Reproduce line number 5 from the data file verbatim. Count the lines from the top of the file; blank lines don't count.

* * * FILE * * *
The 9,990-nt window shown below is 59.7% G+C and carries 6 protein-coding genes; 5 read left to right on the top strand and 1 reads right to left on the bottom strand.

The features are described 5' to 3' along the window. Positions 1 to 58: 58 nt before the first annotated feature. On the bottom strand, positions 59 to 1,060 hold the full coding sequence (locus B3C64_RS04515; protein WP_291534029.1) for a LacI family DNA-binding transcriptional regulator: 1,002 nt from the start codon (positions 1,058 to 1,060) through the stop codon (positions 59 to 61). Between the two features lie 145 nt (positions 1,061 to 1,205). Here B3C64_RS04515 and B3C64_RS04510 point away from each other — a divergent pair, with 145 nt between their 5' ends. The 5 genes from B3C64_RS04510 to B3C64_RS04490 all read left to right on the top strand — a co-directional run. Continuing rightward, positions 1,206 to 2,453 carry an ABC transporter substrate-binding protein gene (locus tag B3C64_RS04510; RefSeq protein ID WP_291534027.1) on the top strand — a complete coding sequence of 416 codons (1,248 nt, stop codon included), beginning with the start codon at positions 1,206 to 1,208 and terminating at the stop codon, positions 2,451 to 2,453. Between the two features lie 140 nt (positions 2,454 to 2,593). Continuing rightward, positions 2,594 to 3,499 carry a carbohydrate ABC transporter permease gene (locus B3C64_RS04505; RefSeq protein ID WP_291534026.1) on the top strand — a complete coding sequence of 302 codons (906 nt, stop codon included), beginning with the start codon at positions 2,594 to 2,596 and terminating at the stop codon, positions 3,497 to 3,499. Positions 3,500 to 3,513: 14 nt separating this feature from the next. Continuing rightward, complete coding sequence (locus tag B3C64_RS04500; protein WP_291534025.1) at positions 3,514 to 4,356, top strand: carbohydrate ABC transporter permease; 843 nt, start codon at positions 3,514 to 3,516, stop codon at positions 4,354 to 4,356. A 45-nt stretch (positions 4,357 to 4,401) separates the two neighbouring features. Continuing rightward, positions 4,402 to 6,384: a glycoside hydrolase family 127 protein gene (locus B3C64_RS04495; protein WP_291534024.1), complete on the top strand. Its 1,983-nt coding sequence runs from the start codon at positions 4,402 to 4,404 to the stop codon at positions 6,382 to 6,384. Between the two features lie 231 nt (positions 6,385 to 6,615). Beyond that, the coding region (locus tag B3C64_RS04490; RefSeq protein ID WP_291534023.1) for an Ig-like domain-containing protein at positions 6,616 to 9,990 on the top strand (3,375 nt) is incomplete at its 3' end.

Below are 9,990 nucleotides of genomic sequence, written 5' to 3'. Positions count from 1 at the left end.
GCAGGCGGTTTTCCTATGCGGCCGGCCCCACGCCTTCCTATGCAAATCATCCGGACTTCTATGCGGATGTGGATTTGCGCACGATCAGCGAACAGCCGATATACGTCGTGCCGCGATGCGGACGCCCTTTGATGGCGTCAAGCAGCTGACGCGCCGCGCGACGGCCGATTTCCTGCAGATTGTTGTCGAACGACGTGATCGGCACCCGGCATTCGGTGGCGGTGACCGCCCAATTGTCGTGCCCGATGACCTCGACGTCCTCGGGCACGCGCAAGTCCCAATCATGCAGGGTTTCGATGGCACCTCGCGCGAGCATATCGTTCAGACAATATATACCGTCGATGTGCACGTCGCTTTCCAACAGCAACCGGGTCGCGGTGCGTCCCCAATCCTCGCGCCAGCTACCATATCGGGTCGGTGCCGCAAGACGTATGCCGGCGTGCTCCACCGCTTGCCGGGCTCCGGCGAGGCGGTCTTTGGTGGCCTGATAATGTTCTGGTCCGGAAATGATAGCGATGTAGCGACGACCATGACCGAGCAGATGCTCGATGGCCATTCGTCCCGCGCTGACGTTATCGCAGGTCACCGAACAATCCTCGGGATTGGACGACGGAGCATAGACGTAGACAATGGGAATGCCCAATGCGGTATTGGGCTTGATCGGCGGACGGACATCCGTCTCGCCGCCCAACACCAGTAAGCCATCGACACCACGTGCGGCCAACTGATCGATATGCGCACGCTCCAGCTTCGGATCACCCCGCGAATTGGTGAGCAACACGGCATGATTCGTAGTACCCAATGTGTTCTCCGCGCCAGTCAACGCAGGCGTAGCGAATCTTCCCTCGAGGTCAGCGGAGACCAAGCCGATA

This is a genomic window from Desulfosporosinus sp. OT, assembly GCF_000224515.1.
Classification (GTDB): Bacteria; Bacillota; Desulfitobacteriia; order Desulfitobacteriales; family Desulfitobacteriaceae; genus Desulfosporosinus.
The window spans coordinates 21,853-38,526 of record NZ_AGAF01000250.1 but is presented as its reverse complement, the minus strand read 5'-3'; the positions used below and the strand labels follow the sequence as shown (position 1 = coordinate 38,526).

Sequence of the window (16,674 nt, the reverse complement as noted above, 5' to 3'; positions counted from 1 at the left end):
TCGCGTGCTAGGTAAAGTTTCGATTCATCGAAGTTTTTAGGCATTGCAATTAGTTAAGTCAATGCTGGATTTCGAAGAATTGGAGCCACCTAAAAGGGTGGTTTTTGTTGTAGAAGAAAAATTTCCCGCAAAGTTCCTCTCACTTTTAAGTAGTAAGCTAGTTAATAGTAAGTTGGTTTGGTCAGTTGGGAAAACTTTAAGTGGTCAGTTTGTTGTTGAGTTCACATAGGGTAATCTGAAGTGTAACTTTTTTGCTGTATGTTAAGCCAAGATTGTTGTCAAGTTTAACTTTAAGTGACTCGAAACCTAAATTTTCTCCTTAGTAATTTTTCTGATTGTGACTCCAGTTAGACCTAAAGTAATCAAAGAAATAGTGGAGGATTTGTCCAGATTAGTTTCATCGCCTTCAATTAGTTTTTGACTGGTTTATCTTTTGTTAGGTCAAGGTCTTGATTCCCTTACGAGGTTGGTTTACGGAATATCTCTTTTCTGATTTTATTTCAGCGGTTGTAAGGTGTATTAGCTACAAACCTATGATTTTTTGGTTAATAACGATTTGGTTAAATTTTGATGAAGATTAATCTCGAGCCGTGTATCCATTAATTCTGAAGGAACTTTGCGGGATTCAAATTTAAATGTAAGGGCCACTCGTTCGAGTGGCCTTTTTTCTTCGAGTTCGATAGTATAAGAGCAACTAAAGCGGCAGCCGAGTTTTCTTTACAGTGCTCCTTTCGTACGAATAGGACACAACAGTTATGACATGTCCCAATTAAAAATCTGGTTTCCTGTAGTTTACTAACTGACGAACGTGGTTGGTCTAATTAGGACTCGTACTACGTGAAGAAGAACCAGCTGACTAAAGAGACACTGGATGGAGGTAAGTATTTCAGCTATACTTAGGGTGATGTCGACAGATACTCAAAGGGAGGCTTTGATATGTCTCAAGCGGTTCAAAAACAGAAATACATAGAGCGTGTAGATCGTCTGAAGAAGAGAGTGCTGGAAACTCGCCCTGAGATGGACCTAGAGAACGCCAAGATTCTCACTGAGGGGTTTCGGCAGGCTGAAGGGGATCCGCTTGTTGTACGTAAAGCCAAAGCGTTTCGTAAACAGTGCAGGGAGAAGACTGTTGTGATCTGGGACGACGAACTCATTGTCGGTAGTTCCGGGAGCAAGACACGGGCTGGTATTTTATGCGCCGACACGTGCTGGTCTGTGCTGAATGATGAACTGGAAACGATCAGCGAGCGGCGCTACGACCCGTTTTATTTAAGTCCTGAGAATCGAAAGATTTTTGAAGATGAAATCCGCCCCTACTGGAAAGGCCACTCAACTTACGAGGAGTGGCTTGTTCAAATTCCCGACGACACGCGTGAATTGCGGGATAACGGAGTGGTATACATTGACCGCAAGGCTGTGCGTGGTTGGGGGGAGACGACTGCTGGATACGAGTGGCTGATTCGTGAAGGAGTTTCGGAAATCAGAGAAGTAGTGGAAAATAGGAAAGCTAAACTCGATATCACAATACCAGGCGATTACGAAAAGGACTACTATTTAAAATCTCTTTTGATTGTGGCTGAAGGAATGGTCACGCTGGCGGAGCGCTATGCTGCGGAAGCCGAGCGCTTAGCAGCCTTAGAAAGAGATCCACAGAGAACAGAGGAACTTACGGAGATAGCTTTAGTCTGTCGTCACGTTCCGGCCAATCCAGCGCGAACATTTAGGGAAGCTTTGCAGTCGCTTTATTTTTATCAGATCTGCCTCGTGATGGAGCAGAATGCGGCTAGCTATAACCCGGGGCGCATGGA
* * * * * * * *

This is a genomic window from Desulfosporosinus sp. OT, assembly GCF_000224515.1.